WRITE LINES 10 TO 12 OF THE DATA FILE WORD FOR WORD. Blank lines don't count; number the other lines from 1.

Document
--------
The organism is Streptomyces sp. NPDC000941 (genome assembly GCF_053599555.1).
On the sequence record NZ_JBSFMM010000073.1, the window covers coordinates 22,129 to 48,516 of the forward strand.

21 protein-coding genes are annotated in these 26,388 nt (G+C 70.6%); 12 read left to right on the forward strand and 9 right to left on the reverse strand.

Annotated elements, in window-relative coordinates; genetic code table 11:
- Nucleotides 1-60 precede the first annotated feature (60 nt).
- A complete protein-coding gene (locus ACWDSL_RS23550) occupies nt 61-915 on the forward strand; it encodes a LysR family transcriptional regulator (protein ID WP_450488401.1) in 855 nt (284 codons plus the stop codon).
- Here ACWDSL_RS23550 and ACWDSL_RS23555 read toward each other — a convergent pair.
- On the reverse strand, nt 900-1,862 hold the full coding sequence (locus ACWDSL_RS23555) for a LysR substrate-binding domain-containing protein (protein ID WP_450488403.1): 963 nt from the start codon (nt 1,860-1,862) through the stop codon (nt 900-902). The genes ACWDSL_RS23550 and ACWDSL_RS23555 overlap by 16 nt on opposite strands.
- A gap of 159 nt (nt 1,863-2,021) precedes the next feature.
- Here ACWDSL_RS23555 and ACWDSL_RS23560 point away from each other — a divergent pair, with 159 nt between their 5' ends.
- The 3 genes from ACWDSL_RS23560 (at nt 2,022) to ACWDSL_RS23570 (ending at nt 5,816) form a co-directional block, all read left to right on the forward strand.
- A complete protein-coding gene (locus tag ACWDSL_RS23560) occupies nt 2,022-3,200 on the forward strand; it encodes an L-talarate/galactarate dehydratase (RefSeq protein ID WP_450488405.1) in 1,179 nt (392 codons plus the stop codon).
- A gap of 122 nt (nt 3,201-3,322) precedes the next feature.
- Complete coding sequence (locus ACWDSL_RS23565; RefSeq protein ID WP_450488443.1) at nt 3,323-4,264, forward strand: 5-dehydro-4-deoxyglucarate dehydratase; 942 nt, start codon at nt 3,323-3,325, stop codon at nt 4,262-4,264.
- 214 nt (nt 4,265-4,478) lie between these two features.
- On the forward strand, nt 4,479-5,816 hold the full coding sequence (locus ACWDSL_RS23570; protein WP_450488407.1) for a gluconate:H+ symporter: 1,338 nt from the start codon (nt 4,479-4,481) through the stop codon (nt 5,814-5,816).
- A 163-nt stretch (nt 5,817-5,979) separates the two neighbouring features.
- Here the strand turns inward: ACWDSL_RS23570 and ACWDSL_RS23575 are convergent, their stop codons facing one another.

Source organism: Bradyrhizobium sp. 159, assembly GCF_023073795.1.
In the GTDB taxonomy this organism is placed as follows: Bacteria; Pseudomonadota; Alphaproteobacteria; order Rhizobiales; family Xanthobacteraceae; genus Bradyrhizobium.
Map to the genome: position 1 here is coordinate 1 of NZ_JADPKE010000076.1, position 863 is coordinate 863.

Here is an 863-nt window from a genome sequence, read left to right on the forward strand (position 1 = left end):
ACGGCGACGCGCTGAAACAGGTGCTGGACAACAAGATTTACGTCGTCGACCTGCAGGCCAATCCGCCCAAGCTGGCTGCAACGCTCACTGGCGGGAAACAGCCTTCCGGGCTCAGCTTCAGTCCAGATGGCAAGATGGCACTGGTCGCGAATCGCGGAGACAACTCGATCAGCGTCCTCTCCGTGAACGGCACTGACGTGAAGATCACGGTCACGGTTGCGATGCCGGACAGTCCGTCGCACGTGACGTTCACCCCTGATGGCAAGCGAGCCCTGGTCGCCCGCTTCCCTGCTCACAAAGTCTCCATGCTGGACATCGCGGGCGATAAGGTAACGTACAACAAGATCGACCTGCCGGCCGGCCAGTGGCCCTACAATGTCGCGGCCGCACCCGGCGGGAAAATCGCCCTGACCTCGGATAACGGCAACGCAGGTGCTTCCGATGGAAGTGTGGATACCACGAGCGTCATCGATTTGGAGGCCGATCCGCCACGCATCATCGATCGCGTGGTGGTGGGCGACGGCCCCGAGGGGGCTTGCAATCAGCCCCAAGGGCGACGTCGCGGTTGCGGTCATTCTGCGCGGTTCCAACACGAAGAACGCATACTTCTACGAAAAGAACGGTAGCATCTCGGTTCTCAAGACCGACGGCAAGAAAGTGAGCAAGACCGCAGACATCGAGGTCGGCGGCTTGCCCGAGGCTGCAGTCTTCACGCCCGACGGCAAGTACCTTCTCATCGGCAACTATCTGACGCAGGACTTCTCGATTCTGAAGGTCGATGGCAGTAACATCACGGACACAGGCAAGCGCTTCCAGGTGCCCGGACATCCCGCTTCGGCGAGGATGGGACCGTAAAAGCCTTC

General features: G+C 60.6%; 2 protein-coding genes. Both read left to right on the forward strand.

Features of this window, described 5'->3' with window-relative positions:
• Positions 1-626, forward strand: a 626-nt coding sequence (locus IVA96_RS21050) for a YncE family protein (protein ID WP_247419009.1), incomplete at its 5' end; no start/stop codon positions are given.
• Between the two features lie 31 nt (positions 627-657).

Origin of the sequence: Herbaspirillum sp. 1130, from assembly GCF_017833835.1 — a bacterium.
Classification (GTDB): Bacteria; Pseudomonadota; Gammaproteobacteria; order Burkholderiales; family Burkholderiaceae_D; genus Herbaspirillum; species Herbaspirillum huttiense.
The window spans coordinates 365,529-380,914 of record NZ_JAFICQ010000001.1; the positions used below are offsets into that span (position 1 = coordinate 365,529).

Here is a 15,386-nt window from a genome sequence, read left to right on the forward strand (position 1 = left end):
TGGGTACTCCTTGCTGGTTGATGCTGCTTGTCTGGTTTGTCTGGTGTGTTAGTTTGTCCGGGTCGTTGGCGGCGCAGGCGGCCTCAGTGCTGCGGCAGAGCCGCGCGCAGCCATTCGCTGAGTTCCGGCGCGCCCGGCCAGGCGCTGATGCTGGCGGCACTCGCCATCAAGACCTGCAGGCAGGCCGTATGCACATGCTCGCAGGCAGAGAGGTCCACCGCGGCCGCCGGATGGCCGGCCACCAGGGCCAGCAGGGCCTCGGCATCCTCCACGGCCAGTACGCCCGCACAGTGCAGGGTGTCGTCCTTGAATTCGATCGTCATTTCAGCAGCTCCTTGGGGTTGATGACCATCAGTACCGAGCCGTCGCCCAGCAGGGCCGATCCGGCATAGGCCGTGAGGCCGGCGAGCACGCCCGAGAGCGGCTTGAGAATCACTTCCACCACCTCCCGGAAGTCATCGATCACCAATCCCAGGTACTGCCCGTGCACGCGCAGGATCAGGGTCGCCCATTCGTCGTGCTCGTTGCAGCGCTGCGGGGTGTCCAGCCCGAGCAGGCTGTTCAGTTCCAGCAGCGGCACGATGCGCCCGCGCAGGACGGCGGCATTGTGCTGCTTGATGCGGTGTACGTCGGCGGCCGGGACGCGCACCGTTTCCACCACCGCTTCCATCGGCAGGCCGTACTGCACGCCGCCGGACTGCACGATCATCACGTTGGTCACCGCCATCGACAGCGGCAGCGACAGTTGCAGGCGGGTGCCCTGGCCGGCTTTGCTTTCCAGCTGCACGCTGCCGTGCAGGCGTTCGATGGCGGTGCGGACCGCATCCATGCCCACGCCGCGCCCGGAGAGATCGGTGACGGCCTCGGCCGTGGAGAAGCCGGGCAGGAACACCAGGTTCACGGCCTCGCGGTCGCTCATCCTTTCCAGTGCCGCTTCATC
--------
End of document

- Here ACWDSL_RS23555 and ACWDSL_RS23560 point away from each other — a divergent pair, with 159 nt between their 5' ends.
- The 3 genes from ACWDSL_RS23560 (at nt 2,022) to ACWDSL_RS23570 (ending at nt 5,816) form a co-directional block, all read left to right on the forward strand.
- A complete protein-coding gene (locus tag ACWDSL_RS23560) occupies nt 2,022-3,200 on the forward strand; it encodes an L-talarate/galactarate dehydratase (RefSeq protein ID WP_450488405.1) in 1,179 nt (392 codons plus the stop codon).